A tour of SF Bay's hidden military fortifications

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If you've ever taken Lincoln Boulevard through the Presidio here, you almost certainly didn't know that you passed within feet of one of the best-preserved World War II-era anti-aircraft machine gun nests in the country.

In fact, all around the Presidio are dozens of these original trenches and fox holes, most of which are completely grown over with weeds and other vegetation, but many of which still have the pillars on which Army crews once mounted their .50 caliber guns in preparation for an aerial or sea-based attack that, thankfully, never came.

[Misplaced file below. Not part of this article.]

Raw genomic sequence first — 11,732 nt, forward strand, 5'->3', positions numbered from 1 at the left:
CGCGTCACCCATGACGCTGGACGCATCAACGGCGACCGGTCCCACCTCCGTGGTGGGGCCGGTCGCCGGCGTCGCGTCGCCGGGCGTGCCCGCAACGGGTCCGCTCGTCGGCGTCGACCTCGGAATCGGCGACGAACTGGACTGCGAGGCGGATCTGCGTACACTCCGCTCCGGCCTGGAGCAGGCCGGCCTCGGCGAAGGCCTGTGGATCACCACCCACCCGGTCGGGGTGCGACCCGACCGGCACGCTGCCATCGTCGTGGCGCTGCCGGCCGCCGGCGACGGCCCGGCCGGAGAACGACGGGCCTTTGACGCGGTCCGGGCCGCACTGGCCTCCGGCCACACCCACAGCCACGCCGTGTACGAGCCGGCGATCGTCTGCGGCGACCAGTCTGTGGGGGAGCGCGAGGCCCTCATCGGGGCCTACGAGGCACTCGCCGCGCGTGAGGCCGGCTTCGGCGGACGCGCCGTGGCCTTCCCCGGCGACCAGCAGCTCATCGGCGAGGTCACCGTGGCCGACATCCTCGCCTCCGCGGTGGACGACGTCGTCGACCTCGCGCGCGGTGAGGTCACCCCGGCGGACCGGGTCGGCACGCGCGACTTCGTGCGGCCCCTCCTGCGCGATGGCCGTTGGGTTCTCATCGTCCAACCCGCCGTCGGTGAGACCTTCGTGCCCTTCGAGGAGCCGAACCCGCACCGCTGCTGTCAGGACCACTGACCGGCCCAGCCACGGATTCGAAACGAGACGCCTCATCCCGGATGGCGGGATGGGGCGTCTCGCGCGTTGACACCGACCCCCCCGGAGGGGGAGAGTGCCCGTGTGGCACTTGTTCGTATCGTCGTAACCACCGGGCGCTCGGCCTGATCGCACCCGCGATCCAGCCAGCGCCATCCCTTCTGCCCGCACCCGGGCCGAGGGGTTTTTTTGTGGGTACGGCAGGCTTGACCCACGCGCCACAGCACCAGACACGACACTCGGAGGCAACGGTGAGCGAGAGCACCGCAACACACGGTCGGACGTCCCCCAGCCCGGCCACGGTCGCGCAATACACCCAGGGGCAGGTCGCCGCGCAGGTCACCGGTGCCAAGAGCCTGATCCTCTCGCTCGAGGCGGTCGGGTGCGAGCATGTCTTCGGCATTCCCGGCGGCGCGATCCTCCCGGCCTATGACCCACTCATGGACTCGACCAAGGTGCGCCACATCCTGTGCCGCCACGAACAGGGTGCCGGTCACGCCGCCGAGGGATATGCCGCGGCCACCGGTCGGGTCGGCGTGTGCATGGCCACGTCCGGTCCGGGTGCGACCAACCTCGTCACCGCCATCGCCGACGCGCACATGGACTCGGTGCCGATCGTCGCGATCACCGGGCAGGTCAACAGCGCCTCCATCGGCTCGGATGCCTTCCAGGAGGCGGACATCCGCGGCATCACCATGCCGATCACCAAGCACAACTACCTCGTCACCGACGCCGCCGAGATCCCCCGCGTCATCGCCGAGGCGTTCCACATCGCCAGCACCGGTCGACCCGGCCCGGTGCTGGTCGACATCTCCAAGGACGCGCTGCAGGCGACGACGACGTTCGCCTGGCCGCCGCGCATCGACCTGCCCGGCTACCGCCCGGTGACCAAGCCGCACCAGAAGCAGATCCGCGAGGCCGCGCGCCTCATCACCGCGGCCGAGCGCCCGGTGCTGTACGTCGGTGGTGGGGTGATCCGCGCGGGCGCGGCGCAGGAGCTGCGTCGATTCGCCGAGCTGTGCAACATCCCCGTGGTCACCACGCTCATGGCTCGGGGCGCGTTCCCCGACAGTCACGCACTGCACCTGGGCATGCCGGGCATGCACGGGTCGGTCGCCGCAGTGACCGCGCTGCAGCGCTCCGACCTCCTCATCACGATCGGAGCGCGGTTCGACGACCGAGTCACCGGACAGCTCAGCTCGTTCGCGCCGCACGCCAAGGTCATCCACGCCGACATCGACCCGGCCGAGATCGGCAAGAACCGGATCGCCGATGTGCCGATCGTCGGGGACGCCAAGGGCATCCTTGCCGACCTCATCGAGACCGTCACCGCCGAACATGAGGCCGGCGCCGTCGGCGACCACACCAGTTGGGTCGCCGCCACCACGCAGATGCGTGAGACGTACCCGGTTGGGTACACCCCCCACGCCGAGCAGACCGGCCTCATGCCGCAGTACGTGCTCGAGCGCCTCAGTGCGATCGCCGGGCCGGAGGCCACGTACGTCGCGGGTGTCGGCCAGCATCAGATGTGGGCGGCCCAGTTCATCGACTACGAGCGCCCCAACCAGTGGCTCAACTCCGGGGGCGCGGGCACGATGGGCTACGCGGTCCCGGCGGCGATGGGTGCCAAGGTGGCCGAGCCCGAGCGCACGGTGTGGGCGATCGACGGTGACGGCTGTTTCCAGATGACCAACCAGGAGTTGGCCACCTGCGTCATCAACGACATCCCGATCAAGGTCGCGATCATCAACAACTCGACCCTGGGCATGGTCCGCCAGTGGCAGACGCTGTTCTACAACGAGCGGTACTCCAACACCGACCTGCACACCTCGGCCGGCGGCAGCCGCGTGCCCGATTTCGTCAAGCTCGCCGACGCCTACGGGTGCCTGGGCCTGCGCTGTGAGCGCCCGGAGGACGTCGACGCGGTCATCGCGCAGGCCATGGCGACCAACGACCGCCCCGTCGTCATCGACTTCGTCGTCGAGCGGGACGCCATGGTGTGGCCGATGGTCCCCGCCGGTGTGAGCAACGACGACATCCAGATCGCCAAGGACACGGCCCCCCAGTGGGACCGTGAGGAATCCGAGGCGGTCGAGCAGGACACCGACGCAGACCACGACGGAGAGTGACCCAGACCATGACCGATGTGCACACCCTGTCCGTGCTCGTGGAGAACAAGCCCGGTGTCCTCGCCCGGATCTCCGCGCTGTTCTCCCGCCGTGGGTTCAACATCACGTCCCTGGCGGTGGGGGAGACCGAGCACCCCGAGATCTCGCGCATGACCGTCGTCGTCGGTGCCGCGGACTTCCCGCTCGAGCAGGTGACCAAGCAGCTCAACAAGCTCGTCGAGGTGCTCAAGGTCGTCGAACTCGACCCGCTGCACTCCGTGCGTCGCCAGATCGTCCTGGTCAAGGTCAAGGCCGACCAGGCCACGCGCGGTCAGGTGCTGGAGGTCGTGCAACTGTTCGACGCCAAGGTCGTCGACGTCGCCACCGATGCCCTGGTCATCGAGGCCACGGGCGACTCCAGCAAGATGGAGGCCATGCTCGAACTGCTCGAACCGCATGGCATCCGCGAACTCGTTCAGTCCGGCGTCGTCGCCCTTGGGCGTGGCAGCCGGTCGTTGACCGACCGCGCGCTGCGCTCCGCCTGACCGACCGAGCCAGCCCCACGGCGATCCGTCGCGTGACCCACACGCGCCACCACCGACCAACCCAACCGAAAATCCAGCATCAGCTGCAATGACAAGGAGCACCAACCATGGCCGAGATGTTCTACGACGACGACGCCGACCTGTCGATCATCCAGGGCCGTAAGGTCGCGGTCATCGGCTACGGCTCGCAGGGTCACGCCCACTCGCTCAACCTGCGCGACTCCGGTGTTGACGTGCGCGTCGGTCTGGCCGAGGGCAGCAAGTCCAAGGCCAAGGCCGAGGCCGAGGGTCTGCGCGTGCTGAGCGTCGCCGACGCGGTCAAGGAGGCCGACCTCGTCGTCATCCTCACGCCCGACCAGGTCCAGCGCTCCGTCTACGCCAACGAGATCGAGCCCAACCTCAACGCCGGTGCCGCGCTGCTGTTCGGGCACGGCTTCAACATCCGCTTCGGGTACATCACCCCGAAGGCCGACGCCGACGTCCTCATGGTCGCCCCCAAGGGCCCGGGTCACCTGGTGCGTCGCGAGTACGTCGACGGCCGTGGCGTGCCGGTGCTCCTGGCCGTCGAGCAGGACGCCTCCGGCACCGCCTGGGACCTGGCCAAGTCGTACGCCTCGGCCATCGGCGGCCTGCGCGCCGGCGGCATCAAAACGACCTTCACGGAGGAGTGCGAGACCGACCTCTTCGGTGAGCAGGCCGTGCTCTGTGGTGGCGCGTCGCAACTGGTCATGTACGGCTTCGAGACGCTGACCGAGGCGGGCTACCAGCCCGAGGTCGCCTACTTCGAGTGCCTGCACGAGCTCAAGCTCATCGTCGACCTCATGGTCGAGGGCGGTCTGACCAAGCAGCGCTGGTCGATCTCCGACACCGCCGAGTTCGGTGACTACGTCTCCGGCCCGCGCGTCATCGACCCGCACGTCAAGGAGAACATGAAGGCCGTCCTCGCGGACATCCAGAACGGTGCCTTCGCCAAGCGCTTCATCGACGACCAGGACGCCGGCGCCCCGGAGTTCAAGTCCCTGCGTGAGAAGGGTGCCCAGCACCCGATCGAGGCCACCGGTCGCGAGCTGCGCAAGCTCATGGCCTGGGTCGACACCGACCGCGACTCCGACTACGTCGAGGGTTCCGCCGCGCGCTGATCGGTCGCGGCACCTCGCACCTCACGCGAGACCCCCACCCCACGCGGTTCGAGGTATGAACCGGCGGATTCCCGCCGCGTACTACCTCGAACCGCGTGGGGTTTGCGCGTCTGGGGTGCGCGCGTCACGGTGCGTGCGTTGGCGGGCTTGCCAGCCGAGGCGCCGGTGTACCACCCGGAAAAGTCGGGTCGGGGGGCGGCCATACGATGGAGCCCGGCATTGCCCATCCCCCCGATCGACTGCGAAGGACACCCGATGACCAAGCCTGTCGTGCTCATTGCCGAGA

As part of my Road Trip at Home series, I recently went on a tour with Stephen Haller, a National Park Service historian, of some of these sites, as well as many other of the hundreds of coastal fortifications built over more than a century from the Civil War to the Cold War that are located in and around San Francisco. And while some of them were built to house thunderous guns capable of firing on enemy ships as far as 25 miles off the coast, or to shoot nuclear-tipped missiles at invading bombers as high as 70,000 off the ground, Haller seemed more excited about these humble, weed-infested machine gun nests than anything else....

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